Mignon No. 3 Set
An illustration of the top-of-the-line No. 3 Set from a Mignon product brochure. Note the wide variety of colorful plates inside the lid, including square, triangular, sector, trapezoidal

Illustrations from the Mignon manual: the No. 1 set (left) and the No. 1z set (right)

All Mignon sets were packed in low, flat boxes made from heavy cardboard. The boxes featured a single lower tray (made from a particularly dense board) that was divided by permanent partitions into a variety of individual compartments in which the parts were arranged. Some parts were left loose, some were stacked neatly in one or more layers (e.g., curved U-girders), and still others were held in place on cardboard inserts (e.g., gears and wheels). The slip-on box lids featured an attractive full color illustration on the top depicting a Mignon model amusement park. An added feature of the No. 3 set was a large removable insert on the inside of the box lid that held an eye-catching arrangement of brightly colored anodized plates in a variety of shapes and colors (see above).

Mignon instruction manual cover. This same illustration appears in full color on the cover of the box. Note the two different logo styles.

As I noted earlier, there were five different numbered construction sets in the Mignon product line: regular building sets 1-3, and supplemental building sets 1z and 2z. The purpose of the supplemental sets was to upgrade each of the regular numbered sets to the next higher number. For example, set No. 1 plus supplemental set No. 1z was the equivalent of set No. 2. All sets featured uniquely designed aluminum parts, many of which were anodized in a variety of bright colors. The largest set, the top-of-the-line No. 3, is the subject of this feature.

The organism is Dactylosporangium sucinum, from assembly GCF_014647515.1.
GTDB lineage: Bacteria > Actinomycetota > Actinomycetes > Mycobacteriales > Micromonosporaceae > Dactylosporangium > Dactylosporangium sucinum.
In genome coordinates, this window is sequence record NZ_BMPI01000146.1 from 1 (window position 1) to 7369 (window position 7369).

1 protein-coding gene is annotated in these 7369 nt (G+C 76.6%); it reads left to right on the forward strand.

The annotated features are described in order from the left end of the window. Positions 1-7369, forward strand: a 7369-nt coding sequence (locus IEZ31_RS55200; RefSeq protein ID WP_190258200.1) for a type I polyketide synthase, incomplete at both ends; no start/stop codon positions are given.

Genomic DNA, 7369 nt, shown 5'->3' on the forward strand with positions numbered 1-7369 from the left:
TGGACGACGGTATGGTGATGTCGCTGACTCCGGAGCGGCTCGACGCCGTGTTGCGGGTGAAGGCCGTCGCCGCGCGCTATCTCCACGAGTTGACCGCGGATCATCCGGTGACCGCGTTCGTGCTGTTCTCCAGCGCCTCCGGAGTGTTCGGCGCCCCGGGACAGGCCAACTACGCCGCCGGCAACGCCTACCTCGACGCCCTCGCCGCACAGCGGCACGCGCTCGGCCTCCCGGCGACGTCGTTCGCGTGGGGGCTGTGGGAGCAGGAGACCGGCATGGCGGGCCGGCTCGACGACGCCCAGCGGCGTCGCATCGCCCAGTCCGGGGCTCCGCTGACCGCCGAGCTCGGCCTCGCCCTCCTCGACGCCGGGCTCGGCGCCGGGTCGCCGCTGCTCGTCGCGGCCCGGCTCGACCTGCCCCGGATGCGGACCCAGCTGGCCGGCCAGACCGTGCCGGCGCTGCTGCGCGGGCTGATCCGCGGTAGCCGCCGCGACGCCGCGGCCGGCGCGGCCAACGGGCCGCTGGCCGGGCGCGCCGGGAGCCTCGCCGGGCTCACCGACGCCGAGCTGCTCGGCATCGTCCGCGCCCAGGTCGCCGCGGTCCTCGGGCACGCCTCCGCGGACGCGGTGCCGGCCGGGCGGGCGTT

The photo at right shows the complete contents of set No. 3. Like all Mignon sets, it came packed in a flat, heavy cardboard box with attractive, brightly printed art on the cover. The box measured 21¼" x 13¾" x 1¾", and the set weighed in at close to 7 pounds. Inside, the parts were arranged - in a single layer - in a series of compartments, some with inserts to support and secure the parts they contained. The set included a total of 1447 parts in over 150 different styles. As previously mentioned, the vast majority of these parts were made from aluminum. This, along with the unique design of the parts and the small scale of the system (based on 6 mm hole spacing), served to set Mignon apart from other systems.

The photos below show the layout of the set in detail. To accommodate the large number of plates of various shapes and sizes, the box features a large removable insert on the inside of the box lid. The plates are stacked together in various arrangements and attached to the insert with screws and nuts.

The top-of-the-line No. 3 Set

The set shown in the photos above is complete and still factory sealed. The aluminum parts show no sign of their age, but after fifty years the clear cellophane covering the part trays and compartments is so brittle that it has cracked and split in many places. The only parts not visible in the photos are the screws and nuts, which are stored in shallow boxes located near the upper corners of the box beneath the two blue rectangular plates. You can take a closer look at some of the parts here.